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Fundamentals Apply at Wasatch Small-Cap Fund


Reopened Fund Looks for Long-Term Growth



 Amy E Buttell A few years ago, virtually every decent small-cap fund shut its doors to new investors, as floods of money threatened to turn most investing strategies for small-cap funds on their head. But today most of the funds that closed, including Wasatch Small-Cap Growth Fund (ticker: WAAEX), have reopened to new investors.

This might not be the case for long. So if you’re looking to fill a hole in your portfolio, the time to go shopping for a small-cap fund of any type is now. Since small- and micro-cap companies tend to be the fastest growers, growth funds focusing on these stocks can provide a lot of bang for the buck, as long as you’re prepared to ride the ups and downs that this category usually delivers.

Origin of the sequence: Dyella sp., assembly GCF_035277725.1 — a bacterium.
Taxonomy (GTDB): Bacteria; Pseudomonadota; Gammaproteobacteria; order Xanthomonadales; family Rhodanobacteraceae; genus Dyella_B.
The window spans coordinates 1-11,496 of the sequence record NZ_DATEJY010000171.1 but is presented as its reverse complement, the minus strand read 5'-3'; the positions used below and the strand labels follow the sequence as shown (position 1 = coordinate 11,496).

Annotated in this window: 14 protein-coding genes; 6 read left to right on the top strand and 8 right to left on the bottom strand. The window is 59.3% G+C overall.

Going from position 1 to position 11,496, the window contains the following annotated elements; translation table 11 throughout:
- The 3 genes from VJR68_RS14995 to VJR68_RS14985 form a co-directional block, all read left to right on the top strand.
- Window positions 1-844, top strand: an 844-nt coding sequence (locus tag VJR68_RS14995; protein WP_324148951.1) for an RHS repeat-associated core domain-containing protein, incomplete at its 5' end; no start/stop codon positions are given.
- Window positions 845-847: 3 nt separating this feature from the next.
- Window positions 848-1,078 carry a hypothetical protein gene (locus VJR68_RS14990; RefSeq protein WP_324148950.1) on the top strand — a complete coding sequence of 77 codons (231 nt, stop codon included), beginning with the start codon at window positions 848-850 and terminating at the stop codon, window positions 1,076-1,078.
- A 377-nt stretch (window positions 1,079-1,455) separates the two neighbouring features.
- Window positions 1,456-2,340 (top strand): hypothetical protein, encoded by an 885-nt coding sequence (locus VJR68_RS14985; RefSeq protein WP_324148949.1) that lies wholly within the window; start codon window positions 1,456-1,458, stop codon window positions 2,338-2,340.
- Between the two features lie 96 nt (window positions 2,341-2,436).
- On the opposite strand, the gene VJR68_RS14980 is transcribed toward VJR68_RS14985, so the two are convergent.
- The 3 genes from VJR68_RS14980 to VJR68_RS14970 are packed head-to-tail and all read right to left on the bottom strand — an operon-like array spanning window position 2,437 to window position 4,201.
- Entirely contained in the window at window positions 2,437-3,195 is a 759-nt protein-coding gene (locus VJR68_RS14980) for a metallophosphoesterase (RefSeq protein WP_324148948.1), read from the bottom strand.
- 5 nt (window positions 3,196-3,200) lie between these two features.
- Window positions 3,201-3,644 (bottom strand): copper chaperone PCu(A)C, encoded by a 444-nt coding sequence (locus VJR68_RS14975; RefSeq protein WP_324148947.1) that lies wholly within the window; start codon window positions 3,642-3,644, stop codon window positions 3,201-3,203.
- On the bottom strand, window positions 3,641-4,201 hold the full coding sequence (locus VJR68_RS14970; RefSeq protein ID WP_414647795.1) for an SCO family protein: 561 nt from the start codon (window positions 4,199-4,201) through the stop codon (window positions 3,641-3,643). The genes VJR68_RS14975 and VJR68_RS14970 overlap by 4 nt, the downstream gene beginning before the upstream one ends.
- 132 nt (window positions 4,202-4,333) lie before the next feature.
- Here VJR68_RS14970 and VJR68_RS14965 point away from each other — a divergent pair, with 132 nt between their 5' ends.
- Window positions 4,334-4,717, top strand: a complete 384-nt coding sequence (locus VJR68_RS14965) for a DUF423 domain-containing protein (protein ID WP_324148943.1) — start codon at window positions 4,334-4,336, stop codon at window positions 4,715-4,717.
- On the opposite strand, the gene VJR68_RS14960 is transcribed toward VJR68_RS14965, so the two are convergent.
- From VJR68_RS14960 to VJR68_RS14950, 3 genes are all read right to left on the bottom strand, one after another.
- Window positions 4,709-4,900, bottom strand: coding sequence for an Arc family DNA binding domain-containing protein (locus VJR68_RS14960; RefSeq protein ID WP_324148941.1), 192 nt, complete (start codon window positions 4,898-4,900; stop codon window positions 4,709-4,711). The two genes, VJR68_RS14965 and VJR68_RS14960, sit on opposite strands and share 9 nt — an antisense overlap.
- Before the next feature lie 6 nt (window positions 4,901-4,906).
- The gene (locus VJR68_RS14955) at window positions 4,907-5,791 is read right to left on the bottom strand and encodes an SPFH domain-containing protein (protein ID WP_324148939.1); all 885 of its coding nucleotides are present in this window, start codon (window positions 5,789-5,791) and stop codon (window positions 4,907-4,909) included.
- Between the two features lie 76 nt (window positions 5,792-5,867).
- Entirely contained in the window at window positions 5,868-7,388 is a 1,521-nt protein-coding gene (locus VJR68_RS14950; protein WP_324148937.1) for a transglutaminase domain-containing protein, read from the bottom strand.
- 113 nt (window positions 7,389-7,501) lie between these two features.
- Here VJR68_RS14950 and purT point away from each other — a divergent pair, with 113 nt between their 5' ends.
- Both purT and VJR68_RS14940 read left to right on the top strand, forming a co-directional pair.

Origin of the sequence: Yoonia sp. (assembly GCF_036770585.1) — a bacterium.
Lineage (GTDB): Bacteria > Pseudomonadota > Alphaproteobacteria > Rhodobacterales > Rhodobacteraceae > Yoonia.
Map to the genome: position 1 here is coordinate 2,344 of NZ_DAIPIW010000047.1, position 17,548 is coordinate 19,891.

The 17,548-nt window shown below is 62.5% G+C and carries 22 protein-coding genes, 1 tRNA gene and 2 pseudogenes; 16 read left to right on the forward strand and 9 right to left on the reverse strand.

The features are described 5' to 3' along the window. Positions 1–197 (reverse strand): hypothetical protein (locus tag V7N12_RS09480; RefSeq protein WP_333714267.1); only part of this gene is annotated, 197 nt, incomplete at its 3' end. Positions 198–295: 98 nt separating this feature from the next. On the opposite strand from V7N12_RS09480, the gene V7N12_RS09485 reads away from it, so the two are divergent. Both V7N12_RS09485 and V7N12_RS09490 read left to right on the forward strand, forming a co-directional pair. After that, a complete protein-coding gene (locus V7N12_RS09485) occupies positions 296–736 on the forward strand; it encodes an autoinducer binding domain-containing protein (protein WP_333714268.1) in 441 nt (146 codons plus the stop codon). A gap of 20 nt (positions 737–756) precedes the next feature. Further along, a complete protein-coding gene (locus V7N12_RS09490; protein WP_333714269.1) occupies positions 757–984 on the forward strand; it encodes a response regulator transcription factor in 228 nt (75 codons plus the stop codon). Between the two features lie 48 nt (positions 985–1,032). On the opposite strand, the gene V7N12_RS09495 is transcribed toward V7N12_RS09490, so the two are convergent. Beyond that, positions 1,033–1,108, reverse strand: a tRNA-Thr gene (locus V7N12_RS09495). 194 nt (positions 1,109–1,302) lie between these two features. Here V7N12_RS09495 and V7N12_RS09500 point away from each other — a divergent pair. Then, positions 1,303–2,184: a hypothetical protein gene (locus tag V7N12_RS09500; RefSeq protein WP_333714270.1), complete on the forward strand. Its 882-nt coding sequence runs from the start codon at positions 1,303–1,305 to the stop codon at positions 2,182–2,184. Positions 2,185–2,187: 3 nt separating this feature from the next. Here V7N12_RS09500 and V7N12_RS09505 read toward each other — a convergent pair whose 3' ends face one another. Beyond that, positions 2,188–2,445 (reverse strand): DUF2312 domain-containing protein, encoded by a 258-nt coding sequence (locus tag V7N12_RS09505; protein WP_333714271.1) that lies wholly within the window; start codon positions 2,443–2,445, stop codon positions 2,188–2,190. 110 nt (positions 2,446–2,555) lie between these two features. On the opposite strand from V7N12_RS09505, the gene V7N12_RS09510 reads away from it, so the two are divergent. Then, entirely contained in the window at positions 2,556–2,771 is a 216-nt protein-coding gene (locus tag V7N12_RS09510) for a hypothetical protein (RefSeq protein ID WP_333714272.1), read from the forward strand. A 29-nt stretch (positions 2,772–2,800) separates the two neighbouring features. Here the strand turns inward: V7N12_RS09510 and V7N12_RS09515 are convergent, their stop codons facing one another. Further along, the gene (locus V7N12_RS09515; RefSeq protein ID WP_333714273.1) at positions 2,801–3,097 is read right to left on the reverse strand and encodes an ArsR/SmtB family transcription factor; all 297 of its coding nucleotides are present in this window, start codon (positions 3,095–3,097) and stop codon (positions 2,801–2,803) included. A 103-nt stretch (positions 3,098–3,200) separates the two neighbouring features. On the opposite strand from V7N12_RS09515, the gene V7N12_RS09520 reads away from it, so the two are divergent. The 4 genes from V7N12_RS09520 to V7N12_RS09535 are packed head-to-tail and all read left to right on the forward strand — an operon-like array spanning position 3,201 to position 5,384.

The degrees of risk vary in small-cap growth investing. Some funds invest in any companies that are growing, regardless of the long-term fundamentals of those businesses. This is where Wasatch’s manager, Jeff Cardon, CFA, differs from his peers. Cardon relies on a rigorous bottom-up financial analysis to separate the companies that are built on a solid foundation from their fly-by-night peers.
   
As a result, the fund has delivered strong long-term results to investors, with 10-year average annual returns outpacing the Russell 2000 Growth index by 6.9 percent. Along with the long-term management, a lower-than-average expense ratio and unique investing style make Wasatch Small-Cap Growth a worthy choice for investors looking for a small-cap growth fund for the long haul.
   
Members of the BetterInvesting Fund Review Committee selected Wasatch Small-Cap Growth for these and other reasons. The fund is featured for educational purposes only; no investment recommendation is intended.